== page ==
To maintain pivotal flap 11 in closed position during such high contaminant concentrations, an electromagnet 12 is arranged to cooperate with flap 11 when the magnet 12 is excited. It is to be understood that flap 11 can be formed from a suitable magnetically attractive metallic material or include a suitable appropriately positioned strip of such metallic material so as to be attracted by electromagnet 12 when the electromagnet is excited.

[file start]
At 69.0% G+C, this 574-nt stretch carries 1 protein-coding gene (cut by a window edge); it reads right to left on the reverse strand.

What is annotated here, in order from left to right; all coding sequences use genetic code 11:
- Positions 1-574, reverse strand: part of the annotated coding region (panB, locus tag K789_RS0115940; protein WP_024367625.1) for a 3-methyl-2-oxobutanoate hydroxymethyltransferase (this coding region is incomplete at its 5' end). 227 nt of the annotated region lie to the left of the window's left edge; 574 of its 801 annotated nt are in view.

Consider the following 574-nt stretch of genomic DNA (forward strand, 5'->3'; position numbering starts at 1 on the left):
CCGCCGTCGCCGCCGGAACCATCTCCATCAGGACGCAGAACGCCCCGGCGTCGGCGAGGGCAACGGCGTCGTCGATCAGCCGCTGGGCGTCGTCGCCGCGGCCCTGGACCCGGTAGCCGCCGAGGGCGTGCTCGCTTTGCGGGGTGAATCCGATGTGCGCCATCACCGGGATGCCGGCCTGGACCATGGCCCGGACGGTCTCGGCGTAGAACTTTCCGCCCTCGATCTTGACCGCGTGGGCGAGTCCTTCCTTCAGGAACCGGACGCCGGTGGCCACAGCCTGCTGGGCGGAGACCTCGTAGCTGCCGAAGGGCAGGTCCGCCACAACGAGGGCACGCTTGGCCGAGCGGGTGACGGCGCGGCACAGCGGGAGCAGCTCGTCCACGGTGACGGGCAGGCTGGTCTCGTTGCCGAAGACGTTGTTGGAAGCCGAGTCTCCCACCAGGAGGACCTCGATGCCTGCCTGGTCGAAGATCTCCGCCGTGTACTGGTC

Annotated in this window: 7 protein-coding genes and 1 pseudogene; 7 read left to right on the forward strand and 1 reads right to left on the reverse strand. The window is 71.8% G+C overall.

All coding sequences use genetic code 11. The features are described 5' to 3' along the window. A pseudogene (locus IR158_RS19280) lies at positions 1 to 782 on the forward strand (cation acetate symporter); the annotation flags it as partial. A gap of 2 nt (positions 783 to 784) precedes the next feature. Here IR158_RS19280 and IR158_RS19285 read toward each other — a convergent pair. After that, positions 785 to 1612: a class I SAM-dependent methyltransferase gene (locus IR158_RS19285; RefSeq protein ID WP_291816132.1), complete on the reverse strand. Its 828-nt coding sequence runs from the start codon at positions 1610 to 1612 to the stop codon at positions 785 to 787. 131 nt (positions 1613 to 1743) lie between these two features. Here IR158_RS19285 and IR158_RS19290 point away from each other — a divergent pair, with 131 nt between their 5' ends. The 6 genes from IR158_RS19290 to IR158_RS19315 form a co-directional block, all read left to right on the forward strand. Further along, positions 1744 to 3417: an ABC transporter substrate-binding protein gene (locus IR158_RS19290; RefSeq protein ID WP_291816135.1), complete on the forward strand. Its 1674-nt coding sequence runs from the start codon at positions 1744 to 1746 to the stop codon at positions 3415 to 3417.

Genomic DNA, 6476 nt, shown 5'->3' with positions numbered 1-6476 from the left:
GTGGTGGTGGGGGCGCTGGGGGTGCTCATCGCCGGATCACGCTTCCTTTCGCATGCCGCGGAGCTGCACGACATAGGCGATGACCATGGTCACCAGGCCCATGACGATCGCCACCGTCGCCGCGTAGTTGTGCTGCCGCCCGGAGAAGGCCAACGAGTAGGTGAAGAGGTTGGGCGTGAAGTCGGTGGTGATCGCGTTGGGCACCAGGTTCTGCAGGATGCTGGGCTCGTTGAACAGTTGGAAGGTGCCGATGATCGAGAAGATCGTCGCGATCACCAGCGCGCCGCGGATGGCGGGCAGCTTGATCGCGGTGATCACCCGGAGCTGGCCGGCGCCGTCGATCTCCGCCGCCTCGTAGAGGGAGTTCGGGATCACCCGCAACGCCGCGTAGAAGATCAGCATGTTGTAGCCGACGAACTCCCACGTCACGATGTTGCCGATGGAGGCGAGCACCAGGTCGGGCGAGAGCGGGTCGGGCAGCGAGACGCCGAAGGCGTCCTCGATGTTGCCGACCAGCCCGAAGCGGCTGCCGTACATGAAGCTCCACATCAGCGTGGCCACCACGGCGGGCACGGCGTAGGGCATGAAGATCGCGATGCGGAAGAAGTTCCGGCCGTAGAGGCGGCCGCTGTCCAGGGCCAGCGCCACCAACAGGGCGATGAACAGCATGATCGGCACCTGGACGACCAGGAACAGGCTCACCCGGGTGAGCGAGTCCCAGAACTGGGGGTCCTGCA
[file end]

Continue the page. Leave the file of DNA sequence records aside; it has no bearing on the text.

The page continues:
It is to be noted in FIG. 1, that positioned downstream of air inlet 3 in housing 2, is a vent fan 13 having a pivotally mounted damper 14 attached to the downstream housing of fan 13. When the fan 13 is energized, damper 14 is pushed open as is pivotal flap 11 by the air pressure in housing 2, thus providing an ambient air flow passage as indicated by the arrow marked by reference numeral 16, the air flow passage 16 connecting air inlet 3 to large air outlet 6 to permit a preselected maximum air flow through the housing 2 and into the protective shelter during periods of low or zero contamination to vent the shelter during such periods of little or negligible contaminant concentrations. It is to be noted that the pressure in housing 2 created by fan 13 also serves to close pivotally mounted backdraft damper 17 which is positioned at the extremity of a duct system 18 disposed in housing 2. Duct system 18 serves to define a second air flow passage between air inlet 4 and smaller air outlet 7 in pivotal damper 11, the second air flow passage being indicated by the arrow marked with reference numeral 19.